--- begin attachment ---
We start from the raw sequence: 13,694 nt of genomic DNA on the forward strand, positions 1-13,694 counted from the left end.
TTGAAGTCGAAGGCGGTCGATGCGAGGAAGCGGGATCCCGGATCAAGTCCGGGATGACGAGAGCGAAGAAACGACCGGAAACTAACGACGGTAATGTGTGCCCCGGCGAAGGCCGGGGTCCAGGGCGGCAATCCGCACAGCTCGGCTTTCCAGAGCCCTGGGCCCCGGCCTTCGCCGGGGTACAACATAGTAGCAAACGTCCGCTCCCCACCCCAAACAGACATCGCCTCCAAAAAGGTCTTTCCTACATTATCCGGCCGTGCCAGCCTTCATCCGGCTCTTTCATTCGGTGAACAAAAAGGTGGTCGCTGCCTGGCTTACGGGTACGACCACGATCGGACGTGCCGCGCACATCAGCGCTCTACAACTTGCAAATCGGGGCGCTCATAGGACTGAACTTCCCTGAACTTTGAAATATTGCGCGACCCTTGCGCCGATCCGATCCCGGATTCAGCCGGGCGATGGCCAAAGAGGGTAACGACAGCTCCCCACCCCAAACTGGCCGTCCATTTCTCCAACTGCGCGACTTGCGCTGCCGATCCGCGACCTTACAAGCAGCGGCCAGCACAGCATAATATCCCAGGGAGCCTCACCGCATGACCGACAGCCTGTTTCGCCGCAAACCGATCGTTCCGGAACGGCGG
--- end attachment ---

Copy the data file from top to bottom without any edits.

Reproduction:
We start from the raw sequence: 13,694 nt of genomic DNA on the forward strand, positions 1-13,694 counted from the left end.
TTGAAGTCGAAGGCGGTCGATGCGAGGAAGCGGGATCCCGGATCAAGTCCGGGATGACGAGAGCGAAGAAACGACCGGAAACTAACGACGGTAATGTGTGCCCCGGCGAAGGCCGGGGTCCAGGGCGGCAATCCGCACAGCTCGGCTTTCCAGAGCCCTGGGCCCCGGCCTTCGCCGGGGTACAACATAGTAGCAAACGTCCGCTCCCCACCCCAAACAGACATCGCCTCCAAAAAGGTCTTTCCTACATTATCCGGCCGTGCCAGCCTTCATCCGGCTCTTTCATTCGGTGAACAAAAAGGTGGTCGCTGCCTGGCTTACGGGTACGACCACGATCGGACGTGCCGCGCACATCAGCGCTCTACAACTTGCAAATCGGGGCGCTCATAGGACTGAACTTCCCTGAACTTTGAAATATTGCGCGACCCTTGCGCCGATCCGATCCCGGATTCAGCCGGGCGATGGCCAAAGAGGGTAACGACAGCTCCCCACCCCAAACTGGCCGTCCATTTCTCCAACTGCGCGACTTGCGCTGCCGATCCGCGACCTTACAAGCAGCGGCCAGCACAGCATAATATCCCAGGGAGCCTCACCGCATGACCGACAGCCTGTTTCGCCGCAAACCGATCGTTCCGGAACGGCGG